Warehouses and distribution centers are using robots to pick, pack, sort, and more…

As the technology continues to enhance operations and offer greater efficiencies and cost savings.

While U.S. automakers were using large-but-basic robot arms on assembly lines since about 1959, one of the earliest examples of robotic picking, curiously enough, is out of this world – literally.  In the 1970s, NASA developed the Mars Rover, incorporating a mechanical arm, various sensors, cameras and laser telemetry to create a robot that could grasp and examine various items.

And while most companies aren’t working with a space-sized budget like NASA, in the decades since the Mars launches, robotics have become increasingly more cost-effective and highly efficient for warehouses and distribution centers.

The Rise of AI in the Warehouse

Because of rising demand among consumers and their desire for shorter turnaround times, the use of automation and robotics in fulfillment centers continues to grow.

Across most industries – agriculture, apparel, automotive, and aviation & aerospace, just to name a few (and that’s just some of the A’s) – you’ll find warehouses running with robotics and automation powered by artificial intelligence (AI) and machine learning (ML). Robots picking in some cases, packing or sorting in others, and sometimes all three.

At a consumer apparel distribution center, robotic arms use cameras and AI to put together orders. A baked-goods manufacturer employs robots to pick and pack, as does an electronics fulfillment center with a multitude of SKUs. And in Detroit, robots still weld together car parts on assembly lines.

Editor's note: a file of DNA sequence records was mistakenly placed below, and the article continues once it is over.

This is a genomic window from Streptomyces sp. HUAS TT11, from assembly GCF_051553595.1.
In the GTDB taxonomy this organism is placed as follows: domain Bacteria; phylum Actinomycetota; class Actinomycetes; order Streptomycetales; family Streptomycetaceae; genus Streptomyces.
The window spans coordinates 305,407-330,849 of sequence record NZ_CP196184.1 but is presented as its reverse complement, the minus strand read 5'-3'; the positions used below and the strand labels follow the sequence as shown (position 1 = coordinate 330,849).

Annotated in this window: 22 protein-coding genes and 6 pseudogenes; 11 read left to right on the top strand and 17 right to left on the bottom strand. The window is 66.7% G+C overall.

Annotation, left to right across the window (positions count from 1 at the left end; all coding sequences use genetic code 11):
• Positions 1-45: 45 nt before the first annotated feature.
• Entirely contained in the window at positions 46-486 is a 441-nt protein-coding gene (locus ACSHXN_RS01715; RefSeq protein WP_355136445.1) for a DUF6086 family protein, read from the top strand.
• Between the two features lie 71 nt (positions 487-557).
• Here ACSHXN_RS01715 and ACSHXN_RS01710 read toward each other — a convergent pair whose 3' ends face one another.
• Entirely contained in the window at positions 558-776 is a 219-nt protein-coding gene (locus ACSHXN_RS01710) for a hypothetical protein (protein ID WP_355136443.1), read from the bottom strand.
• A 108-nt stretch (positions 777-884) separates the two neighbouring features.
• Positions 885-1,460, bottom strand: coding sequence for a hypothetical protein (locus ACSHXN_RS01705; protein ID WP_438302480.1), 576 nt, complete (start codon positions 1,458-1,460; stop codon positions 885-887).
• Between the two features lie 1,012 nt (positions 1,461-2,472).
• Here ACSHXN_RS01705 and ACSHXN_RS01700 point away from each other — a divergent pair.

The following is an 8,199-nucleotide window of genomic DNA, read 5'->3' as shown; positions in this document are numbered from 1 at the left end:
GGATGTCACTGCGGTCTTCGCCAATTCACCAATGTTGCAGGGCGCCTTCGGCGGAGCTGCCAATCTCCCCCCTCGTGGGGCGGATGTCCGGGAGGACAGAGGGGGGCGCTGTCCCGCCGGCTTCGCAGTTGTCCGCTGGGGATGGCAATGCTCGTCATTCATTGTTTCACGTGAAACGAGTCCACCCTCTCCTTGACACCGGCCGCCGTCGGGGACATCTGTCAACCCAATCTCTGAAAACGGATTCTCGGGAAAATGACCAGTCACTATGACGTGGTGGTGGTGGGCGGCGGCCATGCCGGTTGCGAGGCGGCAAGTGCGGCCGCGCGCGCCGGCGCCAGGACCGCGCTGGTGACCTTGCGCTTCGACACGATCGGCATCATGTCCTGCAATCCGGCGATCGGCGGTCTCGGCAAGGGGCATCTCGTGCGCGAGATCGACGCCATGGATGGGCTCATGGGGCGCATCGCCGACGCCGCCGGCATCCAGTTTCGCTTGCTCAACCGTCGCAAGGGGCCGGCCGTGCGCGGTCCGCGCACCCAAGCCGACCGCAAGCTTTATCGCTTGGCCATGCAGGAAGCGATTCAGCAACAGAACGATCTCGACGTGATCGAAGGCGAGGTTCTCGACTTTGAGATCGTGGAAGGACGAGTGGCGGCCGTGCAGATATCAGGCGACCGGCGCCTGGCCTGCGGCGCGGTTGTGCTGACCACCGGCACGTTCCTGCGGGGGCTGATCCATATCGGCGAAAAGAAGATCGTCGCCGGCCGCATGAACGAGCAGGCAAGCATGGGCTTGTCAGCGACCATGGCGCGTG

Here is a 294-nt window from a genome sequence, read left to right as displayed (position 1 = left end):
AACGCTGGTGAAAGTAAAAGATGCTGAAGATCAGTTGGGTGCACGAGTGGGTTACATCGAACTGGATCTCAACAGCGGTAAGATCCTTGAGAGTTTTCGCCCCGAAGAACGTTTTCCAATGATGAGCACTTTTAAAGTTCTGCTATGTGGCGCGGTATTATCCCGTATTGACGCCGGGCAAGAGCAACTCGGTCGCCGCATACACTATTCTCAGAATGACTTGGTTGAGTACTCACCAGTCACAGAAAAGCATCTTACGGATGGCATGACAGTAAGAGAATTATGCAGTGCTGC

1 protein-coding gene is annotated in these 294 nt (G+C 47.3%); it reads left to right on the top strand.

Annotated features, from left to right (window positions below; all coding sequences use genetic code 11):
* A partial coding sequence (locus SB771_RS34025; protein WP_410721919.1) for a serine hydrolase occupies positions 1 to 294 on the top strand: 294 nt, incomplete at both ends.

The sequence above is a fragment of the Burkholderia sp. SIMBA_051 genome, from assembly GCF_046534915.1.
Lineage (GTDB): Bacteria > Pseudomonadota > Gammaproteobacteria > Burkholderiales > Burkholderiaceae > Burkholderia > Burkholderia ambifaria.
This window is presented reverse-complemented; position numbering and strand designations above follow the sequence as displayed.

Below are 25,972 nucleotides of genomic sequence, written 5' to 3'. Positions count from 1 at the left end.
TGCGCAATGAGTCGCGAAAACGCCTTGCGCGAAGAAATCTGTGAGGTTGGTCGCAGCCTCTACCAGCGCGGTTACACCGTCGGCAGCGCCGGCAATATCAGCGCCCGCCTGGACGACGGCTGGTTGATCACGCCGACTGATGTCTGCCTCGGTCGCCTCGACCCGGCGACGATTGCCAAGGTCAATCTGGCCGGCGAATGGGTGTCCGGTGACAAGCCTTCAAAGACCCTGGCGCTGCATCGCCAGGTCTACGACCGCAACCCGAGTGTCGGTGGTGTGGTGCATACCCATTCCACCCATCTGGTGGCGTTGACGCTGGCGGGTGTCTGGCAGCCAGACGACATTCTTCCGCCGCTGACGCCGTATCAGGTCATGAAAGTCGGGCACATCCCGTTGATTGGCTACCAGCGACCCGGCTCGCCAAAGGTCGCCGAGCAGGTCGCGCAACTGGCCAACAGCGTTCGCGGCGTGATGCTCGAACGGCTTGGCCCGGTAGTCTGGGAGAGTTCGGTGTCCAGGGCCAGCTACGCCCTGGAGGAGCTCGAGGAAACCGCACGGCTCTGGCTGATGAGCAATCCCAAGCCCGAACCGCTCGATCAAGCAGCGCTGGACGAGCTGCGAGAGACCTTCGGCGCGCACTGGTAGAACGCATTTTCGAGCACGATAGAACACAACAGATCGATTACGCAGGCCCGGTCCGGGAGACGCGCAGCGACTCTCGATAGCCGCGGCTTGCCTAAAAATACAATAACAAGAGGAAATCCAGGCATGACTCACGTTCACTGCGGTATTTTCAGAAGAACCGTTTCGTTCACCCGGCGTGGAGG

These robots are used to deliver the highest levels of efficiency, speed and accuracy, while reducing both picking errors and production bottlenecks. And, as the technology continues to improve, the positives are only growing. Already today, many robots have a stunning accuracy rate of around 99%.

The Future of Robotic Picking

There’s still plenty of room to grow when it comes to teaching robots to handle different types of objects, although the use of AI and ML are quickly approaching the desired thresholds. Perhaps further off is the realization of robots that can implement AI and ML along with true mobility; that is, mixing the best of robot arm technologies with the best of highly mobile robots, such as the humanoid and doglike creations of Boston Dynamics.

But until we get to those points, for operations with a limited number of products – especially those running 24/7 supply chain operations (or desiring to) – using robots to pick, pack, and sort simply makes sense.  And as such, the pace of adoption is ever increasing.

Next Steps

In addition to picking, packing and sorting, robots can be used in transportation, as well as for inspection and security. In fact, according to the Chartered Institute for IT, there will be approximately 50,000 “robotic warehouses” and more than 4 million robotic installations worldwide by 2025.

If robotics innovation is well suited to your operations and business goals, our specialists can help you choose the right system to meet your company’s objectives, specifications, budget, and expectations.  Let’s talk and take the first step towards improving your operations.  Contact an IndPro specialist today to get started.


About IndPro

IndPro Services, a leader in Commercial Systems and U.S. Federal Government procurement, provides successful, efficient, data-driven solutions.

Dedicated to improving efficiency in warehouse and distribution center operations, we work on the same side of the table with you to help you procure the best possible solution for your specific application.